Charlie’s & downtown Chicago

The weather was nice this past Friday, so I flew from JVL to 1C5 and had lunch at Charlie’s on the airport with a coworker. After lunch we jumped in the Arrow and flew south of MDW to the shoreline and up to the Navy Pier and then back to Clow.




Jim M.
PA-28R-200
Based at BUU
ATC Chicago TRACON

Comments

  • Hi Jim,
    Great photos and flight. :) Back in 1977 I lost a Grumman TR-2 (AA1) at clow. Plane totalled, thankfully I wasn't in it.

    Scott Sherer
    Wright Brothers Master Pilot, FAA Commercial Pilot
    Aviation Director, Piper Owner Society Forum Moderator and Pipers Author.

    Need help? Let me know!

  • Ouch! Sorry about the plane; glad you weren’t part of it. Now I’ll always have something to think about whenever I fly into there.... :D

    Jim M.
    PA-28R-200
    Based at BUU
    ATC Chicago TRACON

  • Me too. A flight instructor ran it out of gas on takoff at Clow and flew into an apartment building. I was about 22 at the time, I think. First plane. I was selling it to get a Grumman Cheetah.

    Here's a picture of it and of me flying it to Key West about 1976 or so.

    Scott Sherer
    Wright Brothers Master Pilot, FAA Commercial Pilot
    Aviation Director, Piper Owner Society Forum Moderator and Pipers Author.

    Need help? Let me know!

  • Oh wow! You look great for 7 years before I was born, Scott! :D

    How much of a hurry are you in when you run out of gas on takeoff?? I was surprised at the big blue house at the approach end of runway 36. It would take balls of steel to live in that house!

    In college, a friend of mine (now a 767 pilot) and I flew his AA1 from Bismarck, ND to Fargo. He owned the plane and I was getting a free BFR (he was a CFI) in exchange for driving from Grand Forks to Bismarck (my girlfriend at the time got a raw deal....she had to drive both ways).

    After takeoff, we were messing around. The canopy was partially open, and I did the “zero G” maneuver and almost launched him out of the plane. His seatbelt wasn’t latched and he caught himself, thankfully, before departing out of the top of the airplane.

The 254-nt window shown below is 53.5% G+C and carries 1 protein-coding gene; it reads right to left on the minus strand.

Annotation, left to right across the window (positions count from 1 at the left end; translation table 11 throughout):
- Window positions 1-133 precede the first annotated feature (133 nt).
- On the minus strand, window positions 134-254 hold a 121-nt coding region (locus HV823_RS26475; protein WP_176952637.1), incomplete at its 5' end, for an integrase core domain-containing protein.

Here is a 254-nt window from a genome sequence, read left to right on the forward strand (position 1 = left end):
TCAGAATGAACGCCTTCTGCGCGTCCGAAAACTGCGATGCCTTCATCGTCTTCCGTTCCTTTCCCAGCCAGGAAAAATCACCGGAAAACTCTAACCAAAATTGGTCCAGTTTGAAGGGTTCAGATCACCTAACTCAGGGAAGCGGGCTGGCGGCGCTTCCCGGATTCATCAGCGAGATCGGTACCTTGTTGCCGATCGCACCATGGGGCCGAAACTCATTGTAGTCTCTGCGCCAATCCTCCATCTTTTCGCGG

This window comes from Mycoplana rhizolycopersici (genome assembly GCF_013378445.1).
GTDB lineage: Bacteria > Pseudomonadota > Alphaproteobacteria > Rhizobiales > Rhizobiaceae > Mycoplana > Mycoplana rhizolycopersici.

On the same flight, we ended up on top of a cloud deck. I didn’t think anything of it; we were both instrument rated commercial pilots. He forgot his approach plates, and I didn’t have mine because I was just going to be riding along and doing some VFR maneuvers. No big deal, because he had the ILS into FAR memorized. When we got there, the ILS was out of service, so we would have to do the VOR approach. Then the radio and LORAN started acting goofy. We realized the alternator had quit and the battery was running out of juice.

    We flew north toward GFK and found a hole in the clouds and descended through them. We turned off the battery master to save electrons, and then turned the battery back on once we got close to Fargo. The tower gave the landing clearance and taxi instructions knowing we might lose the radio along the way.

    He landed and it turns out, the alternator was disconnected during the annual, but never got reconnected.

    Needless to say, I learned a heck of a lot on that flight.

    Jim M.
    PA-28R-200
    Based at BUU
    ATC Chicago TRACON

  • But for the grace of god go we. :)

    Scott Sherer
    Wright Brothers Master Pilot, FAA Commercial Pilot
    Aviation Director, Piper Owner Society Forum Moderator and Pipers Author.

    Need help? Let me know!

  • Jim,
    Great pix. Nice shots of Soldier Field, Field Museum and the hopefully soon to be returned to flight status Northerly Island.

  • Jim,
    BTW, next time you see Bruce Chien, tell him I said Hi.

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